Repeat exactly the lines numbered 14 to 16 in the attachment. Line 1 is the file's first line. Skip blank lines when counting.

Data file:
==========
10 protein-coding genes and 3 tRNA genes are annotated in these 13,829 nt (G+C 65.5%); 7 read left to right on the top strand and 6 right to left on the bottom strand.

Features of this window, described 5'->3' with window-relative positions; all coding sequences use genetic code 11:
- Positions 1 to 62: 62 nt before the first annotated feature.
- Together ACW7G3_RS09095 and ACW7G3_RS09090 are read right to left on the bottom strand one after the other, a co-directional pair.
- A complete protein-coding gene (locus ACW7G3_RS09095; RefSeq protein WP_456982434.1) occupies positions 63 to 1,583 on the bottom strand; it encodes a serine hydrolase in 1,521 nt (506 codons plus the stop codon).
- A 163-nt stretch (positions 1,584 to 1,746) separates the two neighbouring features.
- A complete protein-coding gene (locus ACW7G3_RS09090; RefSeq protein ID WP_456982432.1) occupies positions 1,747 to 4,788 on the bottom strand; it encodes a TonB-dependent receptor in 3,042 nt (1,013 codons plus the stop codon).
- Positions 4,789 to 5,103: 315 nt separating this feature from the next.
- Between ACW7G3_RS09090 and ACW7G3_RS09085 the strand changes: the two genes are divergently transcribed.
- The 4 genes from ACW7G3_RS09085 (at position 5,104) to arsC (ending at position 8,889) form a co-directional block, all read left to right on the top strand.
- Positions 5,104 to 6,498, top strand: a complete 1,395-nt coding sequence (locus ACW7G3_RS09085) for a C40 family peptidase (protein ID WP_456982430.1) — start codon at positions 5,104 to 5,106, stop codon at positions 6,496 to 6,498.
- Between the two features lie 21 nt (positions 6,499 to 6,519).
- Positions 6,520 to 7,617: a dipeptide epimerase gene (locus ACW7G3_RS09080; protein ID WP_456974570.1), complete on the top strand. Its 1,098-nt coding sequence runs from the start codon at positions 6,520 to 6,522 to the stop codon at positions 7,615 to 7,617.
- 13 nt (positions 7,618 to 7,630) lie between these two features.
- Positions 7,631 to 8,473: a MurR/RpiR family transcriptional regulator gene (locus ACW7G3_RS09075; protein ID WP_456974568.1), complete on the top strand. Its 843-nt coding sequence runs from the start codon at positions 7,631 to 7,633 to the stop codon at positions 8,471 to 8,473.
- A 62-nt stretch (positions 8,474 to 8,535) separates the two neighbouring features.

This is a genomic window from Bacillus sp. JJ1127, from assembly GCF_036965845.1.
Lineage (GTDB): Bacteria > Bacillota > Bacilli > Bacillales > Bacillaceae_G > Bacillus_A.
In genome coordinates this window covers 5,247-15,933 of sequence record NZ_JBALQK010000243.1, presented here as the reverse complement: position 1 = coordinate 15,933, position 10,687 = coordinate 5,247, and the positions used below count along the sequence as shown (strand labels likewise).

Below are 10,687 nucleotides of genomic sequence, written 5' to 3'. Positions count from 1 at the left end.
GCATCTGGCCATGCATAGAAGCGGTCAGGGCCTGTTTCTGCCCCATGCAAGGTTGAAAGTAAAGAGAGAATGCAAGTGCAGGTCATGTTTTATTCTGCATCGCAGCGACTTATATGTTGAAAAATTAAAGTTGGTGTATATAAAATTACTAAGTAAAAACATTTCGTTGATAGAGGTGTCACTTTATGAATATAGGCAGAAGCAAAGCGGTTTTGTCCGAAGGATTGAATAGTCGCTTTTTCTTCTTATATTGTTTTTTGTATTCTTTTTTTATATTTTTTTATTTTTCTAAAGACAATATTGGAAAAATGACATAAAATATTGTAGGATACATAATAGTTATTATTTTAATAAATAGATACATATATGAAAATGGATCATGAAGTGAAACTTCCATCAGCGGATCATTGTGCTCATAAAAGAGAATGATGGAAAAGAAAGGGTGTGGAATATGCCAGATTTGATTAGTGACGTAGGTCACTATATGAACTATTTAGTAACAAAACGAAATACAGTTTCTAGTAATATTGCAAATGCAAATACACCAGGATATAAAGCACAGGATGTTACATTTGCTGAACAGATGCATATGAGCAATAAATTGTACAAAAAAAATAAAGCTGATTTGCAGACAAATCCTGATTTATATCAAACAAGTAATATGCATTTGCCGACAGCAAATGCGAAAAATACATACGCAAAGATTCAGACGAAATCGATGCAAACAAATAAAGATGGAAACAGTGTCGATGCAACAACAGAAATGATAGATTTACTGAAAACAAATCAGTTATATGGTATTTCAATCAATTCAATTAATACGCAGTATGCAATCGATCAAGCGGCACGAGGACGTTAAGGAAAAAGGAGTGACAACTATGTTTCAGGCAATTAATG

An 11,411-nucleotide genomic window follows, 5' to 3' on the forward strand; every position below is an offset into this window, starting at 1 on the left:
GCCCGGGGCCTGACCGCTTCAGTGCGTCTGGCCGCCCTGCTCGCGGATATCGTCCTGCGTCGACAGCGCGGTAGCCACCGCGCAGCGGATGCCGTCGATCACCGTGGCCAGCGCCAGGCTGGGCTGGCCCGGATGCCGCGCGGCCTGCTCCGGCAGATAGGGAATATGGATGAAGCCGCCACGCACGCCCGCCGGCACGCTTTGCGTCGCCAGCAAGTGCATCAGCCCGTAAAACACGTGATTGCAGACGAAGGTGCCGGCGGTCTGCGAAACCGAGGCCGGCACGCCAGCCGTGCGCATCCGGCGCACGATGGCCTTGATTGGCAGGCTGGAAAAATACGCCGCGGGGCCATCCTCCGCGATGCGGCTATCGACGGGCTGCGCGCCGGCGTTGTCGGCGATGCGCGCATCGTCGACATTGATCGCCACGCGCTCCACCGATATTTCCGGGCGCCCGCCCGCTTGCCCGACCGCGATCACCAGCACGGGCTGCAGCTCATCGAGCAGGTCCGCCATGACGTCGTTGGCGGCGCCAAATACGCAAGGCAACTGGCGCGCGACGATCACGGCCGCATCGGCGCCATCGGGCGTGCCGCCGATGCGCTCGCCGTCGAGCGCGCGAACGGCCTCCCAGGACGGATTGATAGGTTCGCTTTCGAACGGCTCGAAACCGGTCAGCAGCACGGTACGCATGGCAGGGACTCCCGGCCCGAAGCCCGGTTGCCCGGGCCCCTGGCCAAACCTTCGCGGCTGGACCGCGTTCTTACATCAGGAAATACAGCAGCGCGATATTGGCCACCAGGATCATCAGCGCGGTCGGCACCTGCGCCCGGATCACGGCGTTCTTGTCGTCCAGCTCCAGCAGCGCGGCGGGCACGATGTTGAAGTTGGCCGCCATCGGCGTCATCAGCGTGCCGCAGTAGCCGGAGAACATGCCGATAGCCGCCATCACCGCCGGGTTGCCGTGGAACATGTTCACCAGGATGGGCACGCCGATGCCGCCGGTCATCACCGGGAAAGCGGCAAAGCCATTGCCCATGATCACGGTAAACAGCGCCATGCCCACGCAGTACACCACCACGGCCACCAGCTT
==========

- 13 nt (positions 7,618 to 7,630) lie between these two features.
- Positions 7,631 to 8,473: a MurR/RpiR family transcriptional regulator gene (locus ACW7G3_RS09075; protein ID WP_456974568.1), complete on the top strand. Its 843-nt coding sequence runs from the start codon at positions 7,631 to 7,633 to the stop codon at positions 8,471 to 8,473.
- A 62-nt stretch (positions 8,474 to 8,535) separates the two neighbouring features.